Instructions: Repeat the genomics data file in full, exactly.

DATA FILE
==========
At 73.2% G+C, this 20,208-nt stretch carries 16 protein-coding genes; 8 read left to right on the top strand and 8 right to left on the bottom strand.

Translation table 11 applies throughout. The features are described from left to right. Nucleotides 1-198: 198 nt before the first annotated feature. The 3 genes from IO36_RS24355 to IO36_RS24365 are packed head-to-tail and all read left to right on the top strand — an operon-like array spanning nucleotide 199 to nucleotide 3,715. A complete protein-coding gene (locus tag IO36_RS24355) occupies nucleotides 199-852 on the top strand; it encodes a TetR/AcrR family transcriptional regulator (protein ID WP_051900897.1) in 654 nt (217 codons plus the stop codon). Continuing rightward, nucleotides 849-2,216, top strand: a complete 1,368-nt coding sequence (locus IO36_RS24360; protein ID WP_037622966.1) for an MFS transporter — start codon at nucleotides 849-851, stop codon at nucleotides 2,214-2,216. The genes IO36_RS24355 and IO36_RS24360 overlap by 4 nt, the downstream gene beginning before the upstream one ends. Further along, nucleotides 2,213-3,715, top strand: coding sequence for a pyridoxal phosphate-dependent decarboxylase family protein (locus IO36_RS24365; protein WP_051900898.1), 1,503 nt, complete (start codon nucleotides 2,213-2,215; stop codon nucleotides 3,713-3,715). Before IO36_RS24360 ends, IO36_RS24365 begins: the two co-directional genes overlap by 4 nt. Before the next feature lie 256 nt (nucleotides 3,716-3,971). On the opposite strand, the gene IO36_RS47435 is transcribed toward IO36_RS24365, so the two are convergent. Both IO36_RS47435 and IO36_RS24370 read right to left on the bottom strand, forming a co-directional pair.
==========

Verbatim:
At 73.2% G+C, this 20,208-nt stretch carries 16 protein-coding genes; 8 read left to right on the top strand and 8 right to left on the bottom strand.

Translation table 11 applies throughout. The features are described from left to right. Nucleotides 1-198: 198 nt before the first annotated feature. The 3 genes from IO36_RS24355 to IO36_RS24365 are packed head-to-tail and all read left to right on the top strand — an operon-like array spanning nucleotide 199 to nucleotide 3,715. A complete protein-coding gene (locus tag IO36_RS24355) occupies nucleotides 199-852 on the top strand; it encodes a TetR/AcrR family transcriptional regulator (protein ID WP_051900897.1) in 654 nt (217 codons plus the stop codon). Continuing rightward, nucleotides 849-2,216, top strand: a complete 1,368-nt coding sequence (locus IO36_RS24360; protein ID WP_037622966.1) for an MFS transporter — start codon at nucleotides 849-851, stop codon at nucleotides 2,214-2,216. The genes IO36_RS24355 and IO36_RS24360 overlap by 4 nt, the downstream gene beginning before the upstream one ends. Further along, nucleotides 2,213-3,715, top strand: coding sequence for a pyridoxal phosphate-dependent decarboxylase family protein (locus IO36_RS24365; protein WP_051900898.1), 1,503 nt, complete (start codon nucleotides 2,213-2,215; stop codon nucleotides 3,713-3,715). Before IO36_RS24360 ends, IO36_RS24365 begins: the two co-directional genes overlap by 4 nt. Before the next feature lie 256 nt (nucleotides 3,716-3,971). On the opposite strand, the gene IO36_RS47435 is transcribed toward IO36_RS24365, so the two are convergent. Both IO36_RS47435 and IO36_RS24370 read right to left on the bottom strand, forming a co-directional pair.